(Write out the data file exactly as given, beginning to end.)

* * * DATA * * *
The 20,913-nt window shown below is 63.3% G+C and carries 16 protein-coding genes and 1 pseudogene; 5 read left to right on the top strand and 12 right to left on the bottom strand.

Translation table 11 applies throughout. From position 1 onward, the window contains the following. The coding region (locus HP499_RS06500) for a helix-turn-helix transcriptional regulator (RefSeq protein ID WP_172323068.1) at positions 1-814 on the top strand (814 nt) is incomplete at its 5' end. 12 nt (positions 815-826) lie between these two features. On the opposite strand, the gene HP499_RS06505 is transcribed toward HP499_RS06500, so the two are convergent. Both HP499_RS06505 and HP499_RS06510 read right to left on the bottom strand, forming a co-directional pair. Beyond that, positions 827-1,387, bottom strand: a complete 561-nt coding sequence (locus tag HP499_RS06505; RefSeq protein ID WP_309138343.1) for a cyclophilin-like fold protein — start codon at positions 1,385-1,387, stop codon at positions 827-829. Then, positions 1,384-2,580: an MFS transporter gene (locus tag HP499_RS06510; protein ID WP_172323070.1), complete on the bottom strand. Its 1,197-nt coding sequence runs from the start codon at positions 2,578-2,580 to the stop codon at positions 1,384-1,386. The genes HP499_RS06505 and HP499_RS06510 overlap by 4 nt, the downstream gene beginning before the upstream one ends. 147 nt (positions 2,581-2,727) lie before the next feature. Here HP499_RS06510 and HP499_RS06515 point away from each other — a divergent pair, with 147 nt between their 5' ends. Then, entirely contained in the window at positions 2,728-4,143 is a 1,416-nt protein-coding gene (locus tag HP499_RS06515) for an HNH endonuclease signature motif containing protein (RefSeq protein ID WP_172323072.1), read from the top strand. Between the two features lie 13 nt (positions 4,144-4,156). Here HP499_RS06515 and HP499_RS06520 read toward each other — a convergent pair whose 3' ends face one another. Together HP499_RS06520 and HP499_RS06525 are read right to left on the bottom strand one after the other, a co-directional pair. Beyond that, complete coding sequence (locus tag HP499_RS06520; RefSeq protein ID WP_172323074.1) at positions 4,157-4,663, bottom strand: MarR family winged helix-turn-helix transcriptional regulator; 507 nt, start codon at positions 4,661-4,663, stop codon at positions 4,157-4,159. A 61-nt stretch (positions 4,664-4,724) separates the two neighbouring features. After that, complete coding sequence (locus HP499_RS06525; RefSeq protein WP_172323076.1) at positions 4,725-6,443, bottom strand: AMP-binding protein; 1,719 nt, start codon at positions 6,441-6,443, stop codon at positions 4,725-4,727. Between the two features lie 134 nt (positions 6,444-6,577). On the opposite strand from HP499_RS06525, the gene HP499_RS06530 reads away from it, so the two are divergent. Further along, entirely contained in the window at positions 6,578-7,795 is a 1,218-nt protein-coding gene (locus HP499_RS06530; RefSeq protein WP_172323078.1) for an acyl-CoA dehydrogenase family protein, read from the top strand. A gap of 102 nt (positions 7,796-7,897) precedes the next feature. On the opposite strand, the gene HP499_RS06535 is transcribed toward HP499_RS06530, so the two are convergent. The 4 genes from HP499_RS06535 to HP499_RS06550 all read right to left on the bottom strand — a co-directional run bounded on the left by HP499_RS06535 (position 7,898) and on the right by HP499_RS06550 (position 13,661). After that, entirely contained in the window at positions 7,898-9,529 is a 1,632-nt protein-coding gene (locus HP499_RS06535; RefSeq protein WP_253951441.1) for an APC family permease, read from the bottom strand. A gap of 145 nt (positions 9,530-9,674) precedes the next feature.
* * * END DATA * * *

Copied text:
The 20,913-nt window shown below is 63.3% G+C and carries 16 protein-coding genes and 1 pseudogene; 5 read left to right on the top strand and 12 right to left on the bottom strand.

Translation table 11 applies throughout. From position 1 onward, the window contains the following. The coding region (locus HP499_RS06500) for a helix-turn-helix transcriptional regulator (RefSeq protein ID WP_172323068.1) at positions 1-814 on the top strand (814 nt) is incomplete at its 5' end. 12 nt (positions 815-826) lie between these two features. On the opposite strand, the gene HP499_RS06505 is transcribed toward HP499_RS06500, so the two are convergent. Both HP499_RS06505 and HP499_RS06510 read right to left on the bottom strand, forming a co-directional pair. Beyond that, positions 827-1,387, bottom strand: a complete 561-nt coding sequence (locus tag HP499_RS06505; RefSeq protein ID WP_309138343.1) for a cyclophilin-like fold protein — start codon at positions 1,385-1,387, stop codon at positions 827-829. Then, positions 1,384-2,580: an MFS transporter gene (locus tag HP499_RS06510; protein ID WP_172323070.1), complete on the bottom strand. Its 1,197-nt coding sequence runs from the start codon at positions 2,578-2,580 to the stop codon at positions 1,384-1,386. The genes HP499_RS06505 and HP499_RS06510 overlap by 4 nt, the downstream gene beginning before the upstream one ends. 147 nt (positions 2,581-2,727) lie before the next feature. Here HP499_RS06510 and HP499_RS06515 point away from each other — a divergent pair, with 147 nt between their 5' ends. Then, entirely contained in the window at positions 2,728-4,143 is a 1,416-nt protein-coding gene (locus tag HP499_RS06515) for an HNH endonuclease signature motif containing protein (RefSeq protein ID WP_172323072.1), read from the top strand. Between the two features lie 13 nt (positions 4,144-4,156). Here HP499_RS06515 and HP499_RS06520 read toward each other — a convergent pair whose 3' ends face one another. Together HP499_RS06520 and HP499_RS06525 are read right to left on the bottom strand one after the other, a co-directional pair. Beyond that, complete coding sequence (locus tag HP499_RS06520; RefSeq protein ID WP_172323074.1) at positions 4,157-4,663, bottom strand: MarR family winged helix-turn-helix transcriptional regulator; 507 nt, start codon at positions 4,661-4,663, stop codon at positions 4,157-4,159. A 61-nt stretch (positions 4,664-4,724) separates the two neighbouring features. After that, complete coding sequence (locus HP499_RS06525; RefSeq protein WP_172323076.1) at positions 4,725-6,443, bottom strand: AMP-binding protein; 1,719 nt, start codon at positions 6,441-6,443, stop codon at positions 4,725-4,727. Between the two features lie 134 nt (positions 6,444-6,577). On the opposite strand from HP499_RS06525, the gene HP499_RS06530 reads away from it, so the two are divergent. Further along, entirely contained in the window at positions 6,578-7,795 is a 1,218-nt protein-coding gene (locus HP499_RS06530; RefSeq protein WP_172323078.1) for an acyl-CoA dehydrogenase family protein, read from the top strand. A gap of 102 nt (positions 7,796-7,897) precedes the next feature. On the opposite strand, the gene HP499_RS06535 is transcribed toward HP499_RS06530, so the two are convergent. The 4 genes from HP499_RS06535 to HP499_RS06550 all read right to left on the bottom strand — a co-directional run bounded on the left by HP499_RS06535 (position 7,898) and on the right by HP499_RS06550 (position 13,661). After that, entirely contained in the window at positions 7,898-9,529 is a 1,632-nt protein-coding gene (locus HP499_RS06535; RefSeq protein WP_253951441.1) for an APC family permease, read from the bottom strand. A gap of 145 nt (positions 9,530-9,674) precedes the next feature.